European Journal of Anatomy

Official Journal of The Spanish Society of Anatomy
Cover Volume 20 - Number 1
Eur J Anat, 20 (1): 31-36 (2016)

Fibre types of human suboccipital muscles

Jon Cornwall1,2, Scott F. Farrell3, Philip W. Sheard2

1Department of Anatomy, University of Otago, New Zealand, 2Department of Physiology, University of Otago, New Zealand, 3Discipline of Physiotherapy, School of Health Sciences, University of Newcastle, Australia

ABSTRACT Understanding the functional role of the cervical muscles is important for the effective diagnosis and treatment of cervical disorders. The suboccipital muscles are targets for treatment in whiplash and chronic headache, although their function remains unclear. There are no data on suboccipital muscle fiber type composition to facilitate an understanding of their function. Suboccipital muscles (n=95; rectus capitis posterior major, rectus capitis posterior minor, obliquus capitis superior, obliquus capitis inferior) were dissected bilaterally from 12 cadavers (6 male; mean age 81 years). Immunohistochemistry was used to identify type I/II muscle fibers. Fibers were counted using stereology (random systematic sampling) and data analyzed (descriptive statistics, ANOVA, paired and independent t-tests) to examine differences between muscles, sex and laterality (p<0.05). Mean [SD] type I fiber proportion overall was 62.3% [10.9]; rectus capitis posterior minor had the smallest proportion of type I fibers (58.8% [9.5]), obliquus capitis inferior the largest (69.2% [10.5]). There were no significant differences overall between muscles or sides. There was a significant difference between sexes overall when data from the four muscles were pooled (p=0.027), but no difference when muscles were compared separately. Individual suboccipital muscles showed similar type I/II fiber type proportions, suggesting homogenous function for muscles in this group. Fiber type composition indicated high levels of both postural and phasic activity. Conservative management of cervical disorders involving the suboccipital muscles (e.g. exercise therapy) should consider the homogenous function of this muscle group, and include rehabilitation promoting both postural and phasic function.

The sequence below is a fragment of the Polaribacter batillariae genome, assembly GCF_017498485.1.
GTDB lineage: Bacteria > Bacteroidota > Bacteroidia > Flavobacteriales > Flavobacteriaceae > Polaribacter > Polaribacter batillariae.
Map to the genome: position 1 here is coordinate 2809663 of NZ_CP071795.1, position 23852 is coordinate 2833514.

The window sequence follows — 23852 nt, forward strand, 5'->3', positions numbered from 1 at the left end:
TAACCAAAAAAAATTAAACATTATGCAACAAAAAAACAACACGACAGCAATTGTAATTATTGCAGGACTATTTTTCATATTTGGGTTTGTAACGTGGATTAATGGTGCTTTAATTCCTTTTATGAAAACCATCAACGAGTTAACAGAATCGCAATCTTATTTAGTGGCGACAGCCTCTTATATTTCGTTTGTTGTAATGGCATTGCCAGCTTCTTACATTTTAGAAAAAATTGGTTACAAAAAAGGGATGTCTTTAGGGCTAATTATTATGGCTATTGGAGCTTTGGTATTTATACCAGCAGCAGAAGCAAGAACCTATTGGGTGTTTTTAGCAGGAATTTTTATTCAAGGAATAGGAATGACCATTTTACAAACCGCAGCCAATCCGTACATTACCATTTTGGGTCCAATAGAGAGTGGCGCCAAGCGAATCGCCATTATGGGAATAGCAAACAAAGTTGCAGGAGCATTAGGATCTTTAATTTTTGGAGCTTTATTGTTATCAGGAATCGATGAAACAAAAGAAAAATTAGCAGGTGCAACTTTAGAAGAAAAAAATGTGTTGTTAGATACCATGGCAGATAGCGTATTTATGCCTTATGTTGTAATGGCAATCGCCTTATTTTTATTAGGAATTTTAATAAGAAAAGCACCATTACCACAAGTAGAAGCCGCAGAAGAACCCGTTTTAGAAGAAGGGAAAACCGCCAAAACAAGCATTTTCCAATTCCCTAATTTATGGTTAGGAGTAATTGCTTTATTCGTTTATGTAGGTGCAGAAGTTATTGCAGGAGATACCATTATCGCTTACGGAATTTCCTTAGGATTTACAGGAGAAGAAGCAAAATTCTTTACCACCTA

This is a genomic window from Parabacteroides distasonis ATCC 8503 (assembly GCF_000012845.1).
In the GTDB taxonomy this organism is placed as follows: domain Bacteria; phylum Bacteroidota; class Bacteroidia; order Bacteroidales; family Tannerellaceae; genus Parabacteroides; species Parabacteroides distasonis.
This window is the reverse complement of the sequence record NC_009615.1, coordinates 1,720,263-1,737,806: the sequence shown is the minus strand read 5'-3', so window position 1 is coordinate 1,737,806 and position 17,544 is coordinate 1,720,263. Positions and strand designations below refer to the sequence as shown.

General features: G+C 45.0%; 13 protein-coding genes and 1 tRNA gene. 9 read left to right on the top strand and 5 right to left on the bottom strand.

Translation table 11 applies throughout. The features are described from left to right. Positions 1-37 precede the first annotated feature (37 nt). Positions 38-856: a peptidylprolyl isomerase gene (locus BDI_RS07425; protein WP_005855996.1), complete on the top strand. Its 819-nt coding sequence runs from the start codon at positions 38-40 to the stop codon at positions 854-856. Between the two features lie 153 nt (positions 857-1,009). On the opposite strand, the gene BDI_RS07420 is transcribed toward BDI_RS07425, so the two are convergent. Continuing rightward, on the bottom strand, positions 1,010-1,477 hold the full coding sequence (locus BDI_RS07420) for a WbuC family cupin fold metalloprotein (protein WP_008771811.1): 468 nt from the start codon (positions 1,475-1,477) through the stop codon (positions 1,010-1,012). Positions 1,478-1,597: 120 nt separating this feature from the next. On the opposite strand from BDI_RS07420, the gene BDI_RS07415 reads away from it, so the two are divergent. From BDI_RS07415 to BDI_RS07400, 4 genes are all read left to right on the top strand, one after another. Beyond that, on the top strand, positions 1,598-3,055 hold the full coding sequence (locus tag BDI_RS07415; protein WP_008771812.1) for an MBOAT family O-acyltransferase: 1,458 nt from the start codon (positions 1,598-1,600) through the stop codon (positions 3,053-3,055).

Keywords: Suboccipital muscles, Fiber type, Muscle function, Dissection, Immunohistochemistry

European Journal of anatomy
ISSN 2340-311X (Online)